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Forging Links. Forging Links - between providers of Mental Health services and Family members/Consumers. Background. NAMI of Greater Chicago has provided the Family to Family Education Program since 1995.

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Forging links

Forging Links

Forging Links - between providers of Mental Health services and Family members/Consumers


  • NAMI of Greater Chicago has provided the Family to Family Education Program since 1995.

  • Consumer members requested a similar program. We developed our Pathways in Living Consumer Education Program in 2003.

  • After years in the planning stage, Crisis Intervention Team (CIT) training for Chicago’s experienced police officers was initiated in 2004.

Who was left out
Who was left out?

  • Family Education

  • Consumer Education

  • Law Enforcement Training

  • Providers

Why and what
Why and What?

  • Need for an educational program for providers

    • Many complaints about providers insensitivity to the needs of consumers and family members.

  • Desire to develop a meaningful program

    • financially do-able and

    • time-effective.


  • Focus Groups

    • Consumers and Family Members

    • CEOs of Provider Agencies

    • Individual in-person interviews with consumers

  • Evaluation of the results of Focus Groups

    • Themes emerged

Themes from focus groups
Themes from Focus Groups

Key concerns about providers from consumers and family members

  • Lack of empathy

  • Negative attitudes toward families—that they are interfering, or blaming families for the illness

  • Not acknowledging the importance of the role of families in recovery

  • Not including families in treatment and intervention planning (with consumers’ permission)

  • Not including families in recovery goals (with consumers’ permission)

  • Lack of knowledge about past history

  • Too directive, focusing on limitations rather than strengths

  • Individualized approach is lost over time

  • Interventions grow more constricting, rather than holistic

  • Lack of transition plan for staffing changes

  • Lack of validation for medical complaints

  • Need Crisis Management / Prevention Plans


Key concerns about patterns of care:

  • Lack of empathy – difficulty understanding client(s):

  • Difficulty allowing consumers to make their own choices including allowing them to fail and be there afterwards

  • Lack of knowledge / understanding of symptoms of illness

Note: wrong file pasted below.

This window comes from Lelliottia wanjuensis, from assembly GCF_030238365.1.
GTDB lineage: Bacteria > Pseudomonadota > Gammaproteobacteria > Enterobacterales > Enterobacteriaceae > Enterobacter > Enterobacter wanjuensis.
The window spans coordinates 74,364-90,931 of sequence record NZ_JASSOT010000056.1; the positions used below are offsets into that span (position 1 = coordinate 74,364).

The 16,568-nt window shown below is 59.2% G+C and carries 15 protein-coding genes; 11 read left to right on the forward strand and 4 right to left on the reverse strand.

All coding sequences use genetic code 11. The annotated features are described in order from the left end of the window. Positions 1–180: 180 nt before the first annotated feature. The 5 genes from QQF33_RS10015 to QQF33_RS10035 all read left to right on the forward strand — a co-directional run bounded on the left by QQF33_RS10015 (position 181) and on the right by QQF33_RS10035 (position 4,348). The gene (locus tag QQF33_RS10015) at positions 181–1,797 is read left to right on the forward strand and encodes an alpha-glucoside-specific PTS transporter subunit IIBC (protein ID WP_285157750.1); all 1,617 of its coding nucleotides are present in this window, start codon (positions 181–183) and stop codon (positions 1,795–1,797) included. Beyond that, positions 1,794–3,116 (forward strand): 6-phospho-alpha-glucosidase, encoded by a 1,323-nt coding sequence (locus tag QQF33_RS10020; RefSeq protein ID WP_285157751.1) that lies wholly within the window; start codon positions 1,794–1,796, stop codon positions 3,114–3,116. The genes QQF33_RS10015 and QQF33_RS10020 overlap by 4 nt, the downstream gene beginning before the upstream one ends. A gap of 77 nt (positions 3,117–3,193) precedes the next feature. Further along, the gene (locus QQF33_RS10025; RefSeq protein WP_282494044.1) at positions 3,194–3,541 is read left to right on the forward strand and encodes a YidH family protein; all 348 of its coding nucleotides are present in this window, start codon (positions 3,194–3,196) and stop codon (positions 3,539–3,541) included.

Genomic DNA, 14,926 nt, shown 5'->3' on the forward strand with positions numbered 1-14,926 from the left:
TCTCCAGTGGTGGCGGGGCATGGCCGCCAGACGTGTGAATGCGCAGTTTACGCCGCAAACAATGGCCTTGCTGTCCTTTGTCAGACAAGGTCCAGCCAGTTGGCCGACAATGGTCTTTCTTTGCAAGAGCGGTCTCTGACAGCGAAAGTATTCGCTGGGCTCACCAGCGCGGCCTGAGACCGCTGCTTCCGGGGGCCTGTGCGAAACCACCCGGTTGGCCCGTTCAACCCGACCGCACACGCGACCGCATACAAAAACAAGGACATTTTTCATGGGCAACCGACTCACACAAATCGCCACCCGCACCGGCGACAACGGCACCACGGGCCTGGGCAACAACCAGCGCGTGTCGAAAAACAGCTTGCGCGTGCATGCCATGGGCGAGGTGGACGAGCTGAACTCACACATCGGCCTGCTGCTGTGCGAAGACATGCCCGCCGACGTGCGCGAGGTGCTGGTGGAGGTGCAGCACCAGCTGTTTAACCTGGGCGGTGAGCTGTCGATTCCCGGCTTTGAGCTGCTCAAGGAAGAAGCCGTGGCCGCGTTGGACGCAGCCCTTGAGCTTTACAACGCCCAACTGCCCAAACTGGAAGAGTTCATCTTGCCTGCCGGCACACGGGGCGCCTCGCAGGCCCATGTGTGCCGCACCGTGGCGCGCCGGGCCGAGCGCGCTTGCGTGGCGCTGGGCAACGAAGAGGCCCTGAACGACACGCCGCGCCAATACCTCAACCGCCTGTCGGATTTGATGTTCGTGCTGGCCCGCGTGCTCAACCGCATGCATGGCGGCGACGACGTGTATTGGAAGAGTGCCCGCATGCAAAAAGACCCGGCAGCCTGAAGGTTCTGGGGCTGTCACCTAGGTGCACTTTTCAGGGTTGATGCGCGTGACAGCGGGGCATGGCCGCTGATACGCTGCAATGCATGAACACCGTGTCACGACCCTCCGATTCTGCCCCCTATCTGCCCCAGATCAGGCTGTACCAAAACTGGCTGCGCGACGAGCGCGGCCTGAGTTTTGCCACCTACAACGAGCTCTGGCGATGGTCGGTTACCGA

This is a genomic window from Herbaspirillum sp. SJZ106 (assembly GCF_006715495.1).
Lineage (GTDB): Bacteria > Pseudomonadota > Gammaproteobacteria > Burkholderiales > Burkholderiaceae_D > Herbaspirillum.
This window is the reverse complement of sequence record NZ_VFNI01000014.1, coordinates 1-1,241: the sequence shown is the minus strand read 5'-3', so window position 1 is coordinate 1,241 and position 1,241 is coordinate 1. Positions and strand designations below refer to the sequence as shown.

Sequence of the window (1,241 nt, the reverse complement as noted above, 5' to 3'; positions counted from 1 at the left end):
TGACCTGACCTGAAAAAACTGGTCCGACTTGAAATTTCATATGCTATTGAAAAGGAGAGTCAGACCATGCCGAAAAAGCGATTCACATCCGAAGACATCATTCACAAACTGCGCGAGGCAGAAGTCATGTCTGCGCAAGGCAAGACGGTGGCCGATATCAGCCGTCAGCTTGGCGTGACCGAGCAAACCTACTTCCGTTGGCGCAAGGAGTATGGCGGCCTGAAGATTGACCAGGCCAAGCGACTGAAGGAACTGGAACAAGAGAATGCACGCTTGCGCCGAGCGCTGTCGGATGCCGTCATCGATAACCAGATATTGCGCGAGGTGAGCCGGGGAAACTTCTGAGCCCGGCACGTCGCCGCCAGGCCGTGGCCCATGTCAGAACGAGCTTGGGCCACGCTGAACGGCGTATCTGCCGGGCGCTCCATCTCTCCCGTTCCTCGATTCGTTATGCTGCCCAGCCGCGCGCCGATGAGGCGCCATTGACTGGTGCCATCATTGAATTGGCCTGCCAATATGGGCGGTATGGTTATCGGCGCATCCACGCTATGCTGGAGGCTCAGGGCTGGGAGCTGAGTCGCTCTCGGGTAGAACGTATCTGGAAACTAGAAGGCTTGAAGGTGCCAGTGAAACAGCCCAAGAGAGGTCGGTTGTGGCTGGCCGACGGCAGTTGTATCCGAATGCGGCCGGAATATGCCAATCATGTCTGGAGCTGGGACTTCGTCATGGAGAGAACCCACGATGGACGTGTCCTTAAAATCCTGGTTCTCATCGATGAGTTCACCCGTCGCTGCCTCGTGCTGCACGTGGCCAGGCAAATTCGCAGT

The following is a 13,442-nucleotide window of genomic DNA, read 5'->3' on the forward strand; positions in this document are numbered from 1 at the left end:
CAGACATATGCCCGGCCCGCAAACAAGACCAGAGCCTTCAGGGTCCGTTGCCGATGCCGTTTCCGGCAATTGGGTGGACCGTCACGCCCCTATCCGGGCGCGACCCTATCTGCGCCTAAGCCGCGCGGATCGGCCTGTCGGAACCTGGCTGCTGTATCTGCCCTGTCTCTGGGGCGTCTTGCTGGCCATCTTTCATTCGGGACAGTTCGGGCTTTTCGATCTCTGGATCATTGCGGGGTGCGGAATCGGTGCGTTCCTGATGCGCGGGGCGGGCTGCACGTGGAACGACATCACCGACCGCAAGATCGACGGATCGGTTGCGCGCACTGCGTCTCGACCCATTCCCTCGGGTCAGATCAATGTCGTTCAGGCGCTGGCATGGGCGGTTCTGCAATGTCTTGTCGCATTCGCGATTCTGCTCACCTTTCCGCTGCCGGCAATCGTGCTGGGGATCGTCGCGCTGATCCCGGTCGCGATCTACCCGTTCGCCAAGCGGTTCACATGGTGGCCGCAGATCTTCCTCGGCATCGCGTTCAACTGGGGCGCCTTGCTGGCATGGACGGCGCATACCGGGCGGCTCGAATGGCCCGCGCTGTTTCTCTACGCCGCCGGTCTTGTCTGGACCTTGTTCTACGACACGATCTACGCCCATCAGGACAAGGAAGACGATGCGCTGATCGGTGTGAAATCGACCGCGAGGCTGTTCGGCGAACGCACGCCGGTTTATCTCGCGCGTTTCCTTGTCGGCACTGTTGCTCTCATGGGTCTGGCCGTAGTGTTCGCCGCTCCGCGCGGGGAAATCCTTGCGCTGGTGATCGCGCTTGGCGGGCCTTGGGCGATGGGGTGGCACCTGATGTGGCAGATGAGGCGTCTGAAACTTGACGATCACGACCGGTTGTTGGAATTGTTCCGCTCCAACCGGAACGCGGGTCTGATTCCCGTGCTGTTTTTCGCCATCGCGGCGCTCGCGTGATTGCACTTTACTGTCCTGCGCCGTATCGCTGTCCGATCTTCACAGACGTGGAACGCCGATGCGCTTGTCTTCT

• Difficulty maintaining positive, hopeful, encouraging therapeutic relationship over time

  • Not understanding problems they as staff cause the consumer

  • Care becomes routine not individualized

Providers’ Strengths – rating of 7.8 out of 10

  • Compassionate

  • Creative

  • Individualized care

  • Non-Blaming

  • Knowledgeable about illness

  • Recovery-focused, interactive planning involving consumer and family

  • Relationship with consumer is more than just a job or a routine

Curriculum development
Curriculum Development

  • The repeatedly expressed value of personal stories by participants in our

    • Family to Family classes

    • Pathways in Living Consumer classes

    • CIT police education classes

  • Structured the curriculum around two hours of personal stories

    • Consumer panel

    • Family panel

Curriculum brief overview
Curriculum-Brief overview

  • Consumer and family panels

  • Overview of NAMI of Greater Chicago’s programs & services

  • Verbal and nonverbal skills for engaging clients in recovery

  • Experiential exercise

  • IL Treatment Declaration form

  • 10 Phases of family adaptation to mental illness

  • Crisis prevention and de-escalation techniques

Steps to Implement “Forging Links” Program

1. Plan the Agenda

  • Topics covered

  • Time when panel members will speak

2. Recruitment of speakers

  • 3 Family members + 3 Consumers

    • Let them know of schedule-time they’re needed

  • Recruit speakers to present materials (IL Treatment Declaration Form, engaging clients in recovery, crisis de-escalation techniques)

3 optional ceus
3. Optional CEUs

  • Contact local Universities, or NASW to provide CEUs (Continuing Education Units) to attendees

    • Procedures will vary (may need bios of speakers, full disclosures, objectives)

4 food
4. Food

  • Recruit local restaurant or pharmaceutical company to donate lunch

5 agency invites
5. Agency invites

  • Draft agency invites with registration form and a flier detailing the program

    • Deadline for registration

    • Cost of registration and CEU

6 print gather materials
6. Print/Gather Materials

  • Gather materials to pass out

    • Copies of power points

    • Evaluation forms

    • Pamphlets

    • Resources

    • …..

7 reminders
7. Reminders

  • Make reminder calls to speakers and panel members 1 week before event

Conducting the program the exercise
Conducting the programThe exercise

  • Partner with person next to you

  • One-Eyes closed

  • One-Talking

  • What did you feel? Could you tell if they were listening?

Evaluating the program
Evaluating the program

  • Develop an evaluation form

    • Ask questions regarding…

      • Overall content

      • Speakers presentations

      • Panel members

  • Improvement of program

  • Grant writing

    • “It was very informative to hear the first hand experiences from the panel members. The personal experiences were priceless!”

    • “I will pay more attention to suicidal flags and advocate for consumers.”


Alicia Palmer

Clinical Intern

[email protected]


Suzanne Andriukaitis, M.A., LCSW

Executive Director

[email protected]